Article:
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LED Lights.....Is this correct???

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skeeler

Joined: Aug 16 2005
Posts: 4


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Post Wed Aug 17, 2005 6:03 am

Hello all. Sorry for the request for proof reading, but I just wanted to make sure I had the wiring correct before I go to the install phase. I am doing adding some LEDs to the interior of my boat. All the LEDs are 2.5volt, add the current provided will be 12volt. Is the wiring digram I made below correct?

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Floyd

Joined: Jul 23 2004
Posts: 1230
Location: California, Maryland


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Post Wed Aug 17, 2005 8:17 am

i think a 110ohn resistor is all you need but ya, that little drawing is right.
alienyoungjr

Joined: Apr 30 2004
Posts: 4654
Location: Texas


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Post Wed Aug 17, 2005 10:00 am

that is a way to do it but not the highly suggested way. most people will agree that putting each LED in parallel circuit is your best bet. The reason being if you ever get a voltage spike, it will only take out the LED it affects instead of an entire circuit of LEDs because one was effected by that spike. Just a suggestion not like its a law, so you can reall do as you please.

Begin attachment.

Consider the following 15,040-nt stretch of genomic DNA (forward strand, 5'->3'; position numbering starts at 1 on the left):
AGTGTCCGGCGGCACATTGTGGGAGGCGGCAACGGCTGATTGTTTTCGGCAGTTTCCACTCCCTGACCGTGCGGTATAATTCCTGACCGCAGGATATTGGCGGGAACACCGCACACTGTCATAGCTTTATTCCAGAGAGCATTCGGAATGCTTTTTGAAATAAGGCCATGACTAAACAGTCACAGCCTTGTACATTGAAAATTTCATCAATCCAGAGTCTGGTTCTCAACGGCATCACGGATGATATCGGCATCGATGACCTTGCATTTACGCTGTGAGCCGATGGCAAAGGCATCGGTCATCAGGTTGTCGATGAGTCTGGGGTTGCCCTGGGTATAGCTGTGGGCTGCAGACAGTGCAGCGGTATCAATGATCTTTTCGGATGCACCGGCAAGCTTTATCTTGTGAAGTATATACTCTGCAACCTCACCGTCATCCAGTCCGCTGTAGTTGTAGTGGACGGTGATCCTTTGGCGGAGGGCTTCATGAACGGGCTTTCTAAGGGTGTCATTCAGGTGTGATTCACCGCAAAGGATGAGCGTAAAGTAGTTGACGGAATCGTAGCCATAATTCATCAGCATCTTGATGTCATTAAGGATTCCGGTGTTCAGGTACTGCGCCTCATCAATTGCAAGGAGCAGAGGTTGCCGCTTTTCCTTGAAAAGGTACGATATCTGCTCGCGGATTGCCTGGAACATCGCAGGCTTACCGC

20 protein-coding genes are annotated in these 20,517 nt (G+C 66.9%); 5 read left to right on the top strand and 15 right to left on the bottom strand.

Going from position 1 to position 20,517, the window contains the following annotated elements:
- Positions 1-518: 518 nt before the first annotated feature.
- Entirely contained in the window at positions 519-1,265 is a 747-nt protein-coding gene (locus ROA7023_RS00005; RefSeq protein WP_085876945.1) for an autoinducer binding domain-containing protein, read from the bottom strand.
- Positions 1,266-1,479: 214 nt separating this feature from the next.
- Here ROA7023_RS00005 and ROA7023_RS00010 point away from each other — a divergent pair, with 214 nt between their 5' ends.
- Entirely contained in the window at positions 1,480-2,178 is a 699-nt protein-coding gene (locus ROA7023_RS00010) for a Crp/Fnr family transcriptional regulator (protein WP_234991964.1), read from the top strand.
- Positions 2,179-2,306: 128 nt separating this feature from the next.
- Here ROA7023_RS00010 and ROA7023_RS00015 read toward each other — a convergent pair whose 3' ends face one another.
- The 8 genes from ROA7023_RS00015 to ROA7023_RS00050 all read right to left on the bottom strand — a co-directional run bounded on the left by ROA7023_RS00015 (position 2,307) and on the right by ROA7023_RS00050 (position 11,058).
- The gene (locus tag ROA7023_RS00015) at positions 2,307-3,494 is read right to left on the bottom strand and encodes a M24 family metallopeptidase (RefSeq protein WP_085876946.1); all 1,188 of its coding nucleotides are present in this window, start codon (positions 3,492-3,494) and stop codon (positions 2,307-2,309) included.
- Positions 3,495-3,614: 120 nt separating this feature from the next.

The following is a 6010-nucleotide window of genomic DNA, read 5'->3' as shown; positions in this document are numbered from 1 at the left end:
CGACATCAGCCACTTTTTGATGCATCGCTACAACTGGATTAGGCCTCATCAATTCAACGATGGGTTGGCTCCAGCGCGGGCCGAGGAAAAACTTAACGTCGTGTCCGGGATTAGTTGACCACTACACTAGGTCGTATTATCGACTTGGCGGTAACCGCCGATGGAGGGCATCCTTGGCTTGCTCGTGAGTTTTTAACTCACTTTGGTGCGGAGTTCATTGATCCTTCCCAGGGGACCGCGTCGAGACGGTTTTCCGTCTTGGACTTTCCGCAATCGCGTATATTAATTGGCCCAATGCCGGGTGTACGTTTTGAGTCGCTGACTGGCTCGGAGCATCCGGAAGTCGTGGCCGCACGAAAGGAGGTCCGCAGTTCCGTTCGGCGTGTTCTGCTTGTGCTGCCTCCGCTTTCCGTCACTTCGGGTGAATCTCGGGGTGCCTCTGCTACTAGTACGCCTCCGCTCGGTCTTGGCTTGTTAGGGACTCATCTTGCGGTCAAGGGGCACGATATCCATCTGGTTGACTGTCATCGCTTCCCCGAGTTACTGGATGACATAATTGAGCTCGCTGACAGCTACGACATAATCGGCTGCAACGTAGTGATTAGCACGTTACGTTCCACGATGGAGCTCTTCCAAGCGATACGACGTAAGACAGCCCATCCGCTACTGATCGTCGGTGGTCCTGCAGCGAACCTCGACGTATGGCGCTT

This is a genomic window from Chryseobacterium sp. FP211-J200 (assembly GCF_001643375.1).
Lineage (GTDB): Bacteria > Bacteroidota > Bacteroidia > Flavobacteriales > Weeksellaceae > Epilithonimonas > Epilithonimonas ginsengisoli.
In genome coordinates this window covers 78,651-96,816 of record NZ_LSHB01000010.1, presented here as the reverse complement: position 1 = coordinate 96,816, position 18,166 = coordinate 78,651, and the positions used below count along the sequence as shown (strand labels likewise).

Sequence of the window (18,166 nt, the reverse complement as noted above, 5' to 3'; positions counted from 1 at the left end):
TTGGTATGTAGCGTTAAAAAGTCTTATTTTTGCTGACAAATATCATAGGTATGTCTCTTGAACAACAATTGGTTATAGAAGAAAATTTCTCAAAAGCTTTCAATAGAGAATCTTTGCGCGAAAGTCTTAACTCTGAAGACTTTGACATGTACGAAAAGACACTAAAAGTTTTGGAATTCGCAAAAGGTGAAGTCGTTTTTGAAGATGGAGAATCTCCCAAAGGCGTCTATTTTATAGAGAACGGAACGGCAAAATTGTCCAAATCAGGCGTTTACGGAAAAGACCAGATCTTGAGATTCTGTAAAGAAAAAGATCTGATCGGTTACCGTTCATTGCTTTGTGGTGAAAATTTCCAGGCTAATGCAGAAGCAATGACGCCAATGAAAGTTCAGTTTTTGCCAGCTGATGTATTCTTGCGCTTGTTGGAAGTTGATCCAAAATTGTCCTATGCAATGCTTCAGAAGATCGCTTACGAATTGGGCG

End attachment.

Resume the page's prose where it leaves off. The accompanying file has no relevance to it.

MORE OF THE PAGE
skeeler

Joined: Aug 16 2005
Posts: 4


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Post Wed Aug 17, 2005 10:57 am

alienyoungjr wrote:
that is a way to do it but not the highly suggested way. most people will agree that putting each LED in parallel circuit is your best bet. The reason being if you ever get a voltage spike, it will only take out the LED it affects instead of an entire circuit of LEDs because one was effected by that spike. Just a suggestion not like its a law, so you can reall do as you please.


Ok...for the given about of LEDS I have, how do I wire them?
alienyoungjr

Joined: Apr 30 2004
Posts: 4654
Location: Texas


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Post Wed Aug 17, 2005 11:24 am

every LED will get its own power and ground wire, parllel is what the call it, and each LED gets it's very own resistor. you can even solder one lead of all the resistors together, then each resistor sperates and goes to the positive lead of the LEDs. Then you can solder all of the negative leads of the LEDs together and then ground them. Thats probably your smallest way to make a parallel circuit without getting into the extreme PCB boards. Or you can even give every resistor and LED set its very own wire.

Whatever you choose just let us know if you get confused or messed up.
skeeler

Joined: Aug 16 2005
Posts: 4


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Post Wed Aug 17, 2005 12:11 pm

You have any idea what resistor I need on each one?
Phil
Owner, Oznium.com

Joined: Feb 11 2003
Posts: 7719


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Post Wed Aug 17, 2005 3:50 pm

I think a 560 ohm? alienyoungjr, pls confirm
alienyoungjr

Joined: Apr 30 2004
Posts: 4654
Location: Texas